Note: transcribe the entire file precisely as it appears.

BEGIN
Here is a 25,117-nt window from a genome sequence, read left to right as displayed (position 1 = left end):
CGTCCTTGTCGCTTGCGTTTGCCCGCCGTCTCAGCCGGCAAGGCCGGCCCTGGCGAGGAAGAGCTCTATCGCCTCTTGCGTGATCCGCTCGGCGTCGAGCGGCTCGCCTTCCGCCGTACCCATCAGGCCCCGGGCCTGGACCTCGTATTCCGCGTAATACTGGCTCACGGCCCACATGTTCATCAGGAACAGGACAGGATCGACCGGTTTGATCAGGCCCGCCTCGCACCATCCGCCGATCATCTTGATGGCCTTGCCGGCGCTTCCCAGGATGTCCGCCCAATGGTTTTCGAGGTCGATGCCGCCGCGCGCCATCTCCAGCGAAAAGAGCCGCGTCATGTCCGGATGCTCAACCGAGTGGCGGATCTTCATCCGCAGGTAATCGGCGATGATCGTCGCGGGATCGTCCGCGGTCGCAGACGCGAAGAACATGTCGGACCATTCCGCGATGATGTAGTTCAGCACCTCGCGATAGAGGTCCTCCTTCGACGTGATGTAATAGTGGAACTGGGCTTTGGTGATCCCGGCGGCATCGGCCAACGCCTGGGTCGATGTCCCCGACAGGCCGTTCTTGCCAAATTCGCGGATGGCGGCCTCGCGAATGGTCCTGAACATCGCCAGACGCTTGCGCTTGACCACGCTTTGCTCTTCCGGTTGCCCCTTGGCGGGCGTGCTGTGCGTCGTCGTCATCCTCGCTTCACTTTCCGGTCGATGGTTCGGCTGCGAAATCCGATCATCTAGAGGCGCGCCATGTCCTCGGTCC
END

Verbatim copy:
Here is a 25,117-nt window from a genome sequence, read left to right as displayed (position 1 = left end):
CGTCCTTGTCGCTTGCGTTTGCCCGCCGTCTCAGCCGGCAAGGCCGGCCCTGGCGAGGAAGAGCTCTATCGCCTCTTGCGTGATCCGCTCGGCGTCGAGCGGCTCGCCTTCCGCCGTACCCATCAGGCCCCGGGCCTGGACCTCGTATTCCGCGTAATACTGGCTCACGGCCCACATGTTCATCAGGAACAGGACAGGATCGACCGGTTTGATCAGGCCCGCCTCGCACCATCCGCCGATCATCTTGATGGCCTTGCCGGCGCTTCCCAGGATGTCCGCCCAATGGTTTTCGAGGTCGATGCCGCCGCGCGCCATCTCCAGCGAAAAGAGCCGCGTCATGTCCGGATGCTCAACCGAGTGGCGGATCTTCATCCGCAGGTAATCGGCGATGATCGTCGCGGGATCGTCCGCGGTCGCAGACGCGAAGAACATGTCGGACCATTCCGCGATGATGTAGTTCAGCACCTCGCGATAGAGGTCCTCCTTCGACGTGATGTAATAGTGGAACTGGGCTTTGGTGATCCCGGCGGCATCGGCCAACGCCTGGGTCGATGTCCCCGACAGGCCGTTCTTGCCAAATTCGCGGATGGCGGCCTCGCGAATGGTCCTGAACATCGCCAGACGCTTGCGCTTGACCACGCTTTGCTCTTCCGGTTGCCCCTTGGCGGGCGTGCTGTGCGTCGTCGTCATCCTCGCTTCACTTTCCGGTCGATGGTTCGGCTGCGAAATCCGATCATCTAGAGGCGCGCCATGTCCTCGGTCC